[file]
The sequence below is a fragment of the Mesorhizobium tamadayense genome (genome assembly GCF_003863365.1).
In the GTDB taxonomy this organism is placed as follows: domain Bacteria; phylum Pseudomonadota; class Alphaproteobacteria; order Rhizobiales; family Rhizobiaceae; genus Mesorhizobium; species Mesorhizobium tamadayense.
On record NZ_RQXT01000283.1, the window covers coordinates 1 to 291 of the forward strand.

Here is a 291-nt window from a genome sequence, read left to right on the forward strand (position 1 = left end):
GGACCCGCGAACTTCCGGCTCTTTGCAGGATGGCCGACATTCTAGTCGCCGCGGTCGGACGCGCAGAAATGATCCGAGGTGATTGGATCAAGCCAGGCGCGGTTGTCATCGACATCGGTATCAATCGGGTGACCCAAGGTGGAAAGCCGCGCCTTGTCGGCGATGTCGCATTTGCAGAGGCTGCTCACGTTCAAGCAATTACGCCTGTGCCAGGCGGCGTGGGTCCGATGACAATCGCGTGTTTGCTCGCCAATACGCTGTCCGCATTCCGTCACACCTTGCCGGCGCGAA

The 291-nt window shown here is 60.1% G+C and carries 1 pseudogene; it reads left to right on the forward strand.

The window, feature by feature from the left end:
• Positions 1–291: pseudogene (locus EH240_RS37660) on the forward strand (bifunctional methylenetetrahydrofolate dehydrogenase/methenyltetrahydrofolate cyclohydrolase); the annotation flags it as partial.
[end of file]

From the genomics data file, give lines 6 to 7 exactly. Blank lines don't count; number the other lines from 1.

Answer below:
The 291-nt window shown here is 60.1% G+C and carries 1 pseudogene; it reads left to right on the forward strand.

The window, feature by feature from the left end: